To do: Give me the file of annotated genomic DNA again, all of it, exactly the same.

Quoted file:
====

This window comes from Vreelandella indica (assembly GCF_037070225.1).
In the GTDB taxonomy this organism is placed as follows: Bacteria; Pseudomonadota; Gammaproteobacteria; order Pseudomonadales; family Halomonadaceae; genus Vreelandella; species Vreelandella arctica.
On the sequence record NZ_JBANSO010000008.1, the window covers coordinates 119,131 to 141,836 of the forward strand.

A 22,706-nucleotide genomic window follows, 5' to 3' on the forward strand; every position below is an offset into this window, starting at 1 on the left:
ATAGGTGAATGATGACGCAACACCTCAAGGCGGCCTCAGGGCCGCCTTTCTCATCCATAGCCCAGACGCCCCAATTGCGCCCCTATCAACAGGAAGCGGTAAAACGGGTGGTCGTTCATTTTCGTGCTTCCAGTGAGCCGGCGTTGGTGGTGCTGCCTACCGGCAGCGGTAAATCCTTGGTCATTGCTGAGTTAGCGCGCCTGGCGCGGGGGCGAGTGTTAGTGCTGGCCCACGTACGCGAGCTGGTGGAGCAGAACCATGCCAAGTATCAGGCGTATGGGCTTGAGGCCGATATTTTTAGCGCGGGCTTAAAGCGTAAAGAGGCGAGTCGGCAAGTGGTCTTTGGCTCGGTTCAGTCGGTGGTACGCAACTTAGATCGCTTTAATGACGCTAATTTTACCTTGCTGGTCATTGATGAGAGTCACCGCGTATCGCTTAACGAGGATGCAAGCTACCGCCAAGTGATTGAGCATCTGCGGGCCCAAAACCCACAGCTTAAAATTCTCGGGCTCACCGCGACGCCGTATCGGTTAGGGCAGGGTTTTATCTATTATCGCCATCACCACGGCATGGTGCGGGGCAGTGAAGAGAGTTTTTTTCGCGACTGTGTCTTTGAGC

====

This window comes from Vreelandella indica (assembly GCF_037070225.1).
In the GTDB taxonomy this organism is placed as follows: Bacteria; Pseudomonadota; Gammaproteobacteria; order Pseudomonadales; family Halomonadaceae; genus Vreelandella; species Vreelandella arctica.
On the sequence record NZ_JBANSO010000008.1, the window covers coordinates 119,131 to 141,836 of the forward strand.

A 22,706-nucleotide genomic window follows, 5' to 3' on the forward strand; every position below is an offset into this window, starting at 1 on the left:
ATAGGTGAATGATGACGCAACACCTCAAGGCGGCCTCAGGGCCGCCTTTCTCATCCATAGCCCAGACGCCCCAATTGCGCCCCTATCAACAGGAAGCGGTAAAACGGGTGGTCGTTCATTTTCGTGCTTCCAGTGAGCCGGCGTTGGTGGTGCTGCCTACCGGCAGCGGTAAATCCTTGGTCATTGCTGAGTTAGCGCGCCTGGCGCGGGGGCGAGTGTTAGTGCTGGCCCACGTACGCGAGCTGGTGGAGCAGAACCATGCCAAGTATCAGGCGTATGGGCTTGAGGCCGATATTTTTAGCGCGGGCTTAAAGCGTAAAGAGGCGAGTCGGCAAGTGGTCTTTGGCTCGGTTCAGTCGGTGGTACGCAACTTAGATCGCTTTAATGACGCTAATTTTACCTTGCTGGTCATTGATGAGAGTCACCGCGTATCGCTTAACGAGGATGCAAGCTACCGCCAAGTGATTGAGCATCTGCGGGCCCAAAACCCACAGCTTAAAATTCTCGGGCTCACCGCGACGCCGTATCGGTTAGGGCAGGGTTTTATCTATTATCGCCATCACCACGGCATGGTGCGGGGCAGTGAAGAGAGTTTTTTTCGCGACTGTGTCTTTGAGC